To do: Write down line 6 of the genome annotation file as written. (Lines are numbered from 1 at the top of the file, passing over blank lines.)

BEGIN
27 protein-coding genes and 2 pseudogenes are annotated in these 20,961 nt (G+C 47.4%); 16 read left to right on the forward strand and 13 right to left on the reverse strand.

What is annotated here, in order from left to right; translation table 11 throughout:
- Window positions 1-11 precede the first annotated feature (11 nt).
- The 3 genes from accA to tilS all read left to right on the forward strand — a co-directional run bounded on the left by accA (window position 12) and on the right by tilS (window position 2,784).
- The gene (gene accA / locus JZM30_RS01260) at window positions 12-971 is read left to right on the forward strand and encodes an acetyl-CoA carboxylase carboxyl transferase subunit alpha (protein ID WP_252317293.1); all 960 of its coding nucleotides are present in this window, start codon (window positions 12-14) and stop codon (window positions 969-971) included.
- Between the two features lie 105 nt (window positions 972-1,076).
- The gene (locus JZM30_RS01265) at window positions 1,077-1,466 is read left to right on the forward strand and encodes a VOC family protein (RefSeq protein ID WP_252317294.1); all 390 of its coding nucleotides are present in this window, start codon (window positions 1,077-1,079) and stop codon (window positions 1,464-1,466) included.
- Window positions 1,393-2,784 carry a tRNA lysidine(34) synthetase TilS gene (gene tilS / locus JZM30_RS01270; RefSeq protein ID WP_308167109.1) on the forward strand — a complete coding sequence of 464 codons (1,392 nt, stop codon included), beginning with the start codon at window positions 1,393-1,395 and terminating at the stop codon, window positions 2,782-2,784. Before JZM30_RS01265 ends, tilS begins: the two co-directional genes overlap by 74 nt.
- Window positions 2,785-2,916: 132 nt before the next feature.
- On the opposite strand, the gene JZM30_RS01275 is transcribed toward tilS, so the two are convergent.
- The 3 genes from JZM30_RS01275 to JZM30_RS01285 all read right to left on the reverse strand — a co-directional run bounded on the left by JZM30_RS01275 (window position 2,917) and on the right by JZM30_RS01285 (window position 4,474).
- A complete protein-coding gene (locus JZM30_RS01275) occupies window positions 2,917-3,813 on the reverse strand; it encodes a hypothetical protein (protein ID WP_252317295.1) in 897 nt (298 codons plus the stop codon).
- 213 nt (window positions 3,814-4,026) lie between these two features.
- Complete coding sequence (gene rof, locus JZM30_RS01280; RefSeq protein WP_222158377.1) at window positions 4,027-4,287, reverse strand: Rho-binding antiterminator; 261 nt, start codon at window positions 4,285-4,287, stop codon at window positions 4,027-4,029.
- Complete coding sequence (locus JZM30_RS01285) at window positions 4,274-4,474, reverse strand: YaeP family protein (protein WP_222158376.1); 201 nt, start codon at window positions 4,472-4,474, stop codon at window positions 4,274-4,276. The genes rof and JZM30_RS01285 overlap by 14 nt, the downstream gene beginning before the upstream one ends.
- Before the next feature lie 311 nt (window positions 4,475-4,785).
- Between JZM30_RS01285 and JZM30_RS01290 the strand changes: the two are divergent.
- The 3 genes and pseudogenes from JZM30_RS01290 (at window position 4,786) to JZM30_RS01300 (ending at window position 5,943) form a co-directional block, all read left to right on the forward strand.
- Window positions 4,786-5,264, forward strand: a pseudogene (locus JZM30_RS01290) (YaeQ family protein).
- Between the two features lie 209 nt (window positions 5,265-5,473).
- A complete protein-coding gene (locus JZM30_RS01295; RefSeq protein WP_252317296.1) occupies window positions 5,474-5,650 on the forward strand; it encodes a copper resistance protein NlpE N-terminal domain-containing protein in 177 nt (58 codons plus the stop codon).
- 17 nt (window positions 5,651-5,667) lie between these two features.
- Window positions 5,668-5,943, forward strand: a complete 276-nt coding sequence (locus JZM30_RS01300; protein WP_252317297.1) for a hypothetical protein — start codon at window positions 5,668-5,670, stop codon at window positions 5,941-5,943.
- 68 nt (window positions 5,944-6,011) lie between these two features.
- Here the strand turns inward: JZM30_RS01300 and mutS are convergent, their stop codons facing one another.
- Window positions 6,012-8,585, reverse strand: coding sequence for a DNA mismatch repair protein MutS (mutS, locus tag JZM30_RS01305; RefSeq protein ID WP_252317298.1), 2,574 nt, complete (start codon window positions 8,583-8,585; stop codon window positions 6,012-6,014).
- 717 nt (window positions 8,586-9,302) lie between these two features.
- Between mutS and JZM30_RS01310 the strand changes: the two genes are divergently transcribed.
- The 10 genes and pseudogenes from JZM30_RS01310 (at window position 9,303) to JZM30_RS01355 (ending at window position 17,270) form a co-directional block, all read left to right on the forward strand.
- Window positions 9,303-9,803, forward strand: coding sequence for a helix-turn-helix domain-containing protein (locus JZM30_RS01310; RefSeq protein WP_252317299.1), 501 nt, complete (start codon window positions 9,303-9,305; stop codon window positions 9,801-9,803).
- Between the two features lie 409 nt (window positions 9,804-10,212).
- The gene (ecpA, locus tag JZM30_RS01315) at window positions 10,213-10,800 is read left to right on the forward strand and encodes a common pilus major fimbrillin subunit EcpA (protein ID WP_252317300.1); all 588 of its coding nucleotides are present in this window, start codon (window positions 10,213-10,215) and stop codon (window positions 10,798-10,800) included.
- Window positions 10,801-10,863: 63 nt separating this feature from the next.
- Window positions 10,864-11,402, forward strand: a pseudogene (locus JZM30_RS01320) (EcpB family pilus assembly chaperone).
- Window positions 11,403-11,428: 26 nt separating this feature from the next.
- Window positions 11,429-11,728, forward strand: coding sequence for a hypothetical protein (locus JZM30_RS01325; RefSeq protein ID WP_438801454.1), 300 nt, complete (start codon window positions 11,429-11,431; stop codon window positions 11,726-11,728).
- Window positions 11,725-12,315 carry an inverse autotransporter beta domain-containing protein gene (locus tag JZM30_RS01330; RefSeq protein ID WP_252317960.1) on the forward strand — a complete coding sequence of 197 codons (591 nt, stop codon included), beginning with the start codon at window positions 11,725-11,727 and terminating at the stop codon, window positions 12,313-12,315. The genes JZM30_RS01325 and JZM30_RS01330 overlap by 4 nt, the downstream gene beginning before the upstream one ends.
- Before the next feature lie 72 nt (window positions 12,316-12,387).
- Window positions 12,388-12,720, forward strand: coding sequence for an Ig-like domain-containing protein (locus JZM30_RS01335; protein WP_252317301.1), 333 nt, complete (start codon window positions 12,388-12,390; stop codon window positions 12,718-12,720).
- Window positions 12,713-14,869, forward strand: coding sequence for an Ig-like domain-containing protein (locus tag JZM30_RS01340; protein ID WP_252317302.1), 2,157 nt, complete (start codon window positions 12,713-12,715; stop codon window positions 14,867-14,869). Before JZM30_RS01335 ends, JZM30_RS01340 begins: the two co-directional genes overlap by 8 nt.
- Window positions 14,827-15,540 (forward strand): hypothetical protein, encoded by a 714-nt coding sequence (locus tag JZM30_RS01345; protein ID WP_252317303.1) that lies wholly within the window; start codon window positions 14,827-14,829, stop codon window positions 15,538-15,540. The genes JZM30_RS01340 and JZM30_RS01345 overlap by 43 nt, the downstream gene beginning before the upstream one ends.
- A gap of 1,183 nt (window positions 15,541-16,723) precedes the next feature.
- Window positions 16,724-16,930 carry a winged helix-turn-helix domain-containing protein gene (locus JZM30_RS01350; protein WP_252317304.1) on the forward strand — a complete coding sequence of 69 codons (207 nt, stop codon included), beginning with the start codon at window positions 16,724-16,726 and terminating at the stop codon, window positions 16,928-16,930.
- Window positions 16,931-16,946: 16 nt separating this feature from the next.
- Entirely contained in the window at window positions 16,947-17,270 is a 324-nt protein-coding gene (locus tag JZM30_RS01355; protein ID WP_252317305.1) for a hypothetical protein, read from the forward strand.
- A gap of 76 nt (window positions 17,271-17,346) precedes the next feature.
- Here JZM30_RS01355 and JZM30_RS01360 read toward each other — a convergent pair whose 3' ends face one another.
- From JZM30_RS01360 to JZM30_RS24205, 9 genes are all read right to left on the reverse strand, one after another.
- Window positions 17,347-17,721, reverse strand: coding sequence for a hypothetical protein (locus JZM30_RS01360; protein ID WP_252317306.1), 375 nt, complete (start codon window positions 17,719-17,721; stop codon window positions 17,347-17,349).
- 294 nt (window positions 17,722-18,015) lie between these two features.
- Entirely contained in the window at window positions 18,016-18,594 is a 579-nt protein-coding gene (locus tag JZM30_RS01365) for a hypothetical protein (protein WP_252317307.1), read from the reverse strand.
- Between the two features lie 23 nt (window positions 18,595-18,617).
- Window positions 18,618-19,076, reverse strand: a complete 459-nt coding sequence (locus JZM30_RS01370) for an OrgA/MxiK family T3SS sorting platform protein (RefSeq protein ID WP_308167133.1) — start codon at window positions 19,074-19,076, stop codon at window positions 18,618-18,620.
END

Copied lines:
- Between the two features lie 105 nt (window positions 972-1,076).